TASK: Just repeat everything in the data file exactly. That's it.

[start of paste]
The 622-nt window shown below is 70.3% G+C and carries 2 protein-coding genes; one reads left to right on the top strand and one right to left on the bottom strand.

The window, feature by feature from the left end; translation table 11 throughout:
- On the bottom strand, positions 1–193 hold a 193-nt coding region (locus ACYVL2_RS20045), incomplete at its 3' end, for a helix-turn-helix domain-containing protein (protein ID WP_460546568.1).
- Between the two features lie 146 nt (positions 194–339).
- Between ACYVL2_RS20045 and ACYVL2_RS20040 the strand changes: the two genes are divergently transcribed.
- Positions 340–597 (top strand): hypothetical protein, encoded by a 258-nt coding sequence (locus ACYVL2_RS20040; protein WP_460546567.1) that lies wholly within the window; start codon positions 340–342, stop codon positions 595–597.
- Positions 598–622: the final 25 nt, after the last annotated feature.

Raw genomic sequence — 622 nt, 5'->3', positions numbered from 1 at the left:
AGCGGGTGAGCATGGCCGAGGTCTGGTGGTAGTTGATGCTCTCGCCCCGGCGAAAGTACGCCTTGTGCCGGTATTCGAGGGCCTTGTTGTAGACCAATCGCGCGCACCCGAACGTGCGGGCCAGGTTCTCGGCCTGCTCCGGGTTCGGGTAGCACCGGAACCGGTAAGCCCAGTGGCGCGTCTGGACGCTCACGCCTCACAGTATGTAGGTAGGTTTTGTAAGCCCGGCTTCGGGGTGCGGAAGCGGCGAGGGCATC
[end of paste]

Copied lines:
The 622-nt window shown below is 70.3% G+C and carries 2 protein-coding genes; one reads left to right on the top strand and one right to left on the bottom strand.

The window, feature by feature from the left end; translation table 11 throughout:
- On the bottom strand, positions 1–193 hold a 193-nt coding region (locus ACYVL2_RS20045), incomplete at its 3' end, for a helix-turn-helix domain-containing protein (protein ID WP_460546568.1).
- Between the two features lie 146 nt (positions 194–339).
- Between ACYVL2_RS20045 and ACYVL2_RS20040 the strand changes: the two genes are divergently transcribed.
- Positions 340–597 (top strand): hypothetical protein, encoded by a 258-nt coding sequence (locus ACYVL2_RS20040; protein WP_460546567.1) that lies wholly within the window; start codon positions 340–342, stop codon positions 595–597.
- Positions 598–622: the final 25 nt, after the last annotated feature.

Raw genomic sequence — 622 nt, 5'->3', positions numbered from 1 at the left:
AGCGGGTGAGCATGGCCGAGGTCTGGTGGTAGTTGATGCTCTCGCCCCGGCGAAAGTACGCCTTGTGCCGGTATTCGAGGGCCTTGTTGTAGACCAATCGCGCGCACCCGAACGTGCGGGCCAGGTTCTCGGCCTGCTCCGGGTTCGGGTAGCACCGGAACCGGTAAGCCCAGTGGCGCGTCTGGACGCTCACGCCTCACAGTATGTAGGTAGGTTTTGTAAGCCCGGCTTCGGGGTGCGGAAGCGGCGAGGGCATC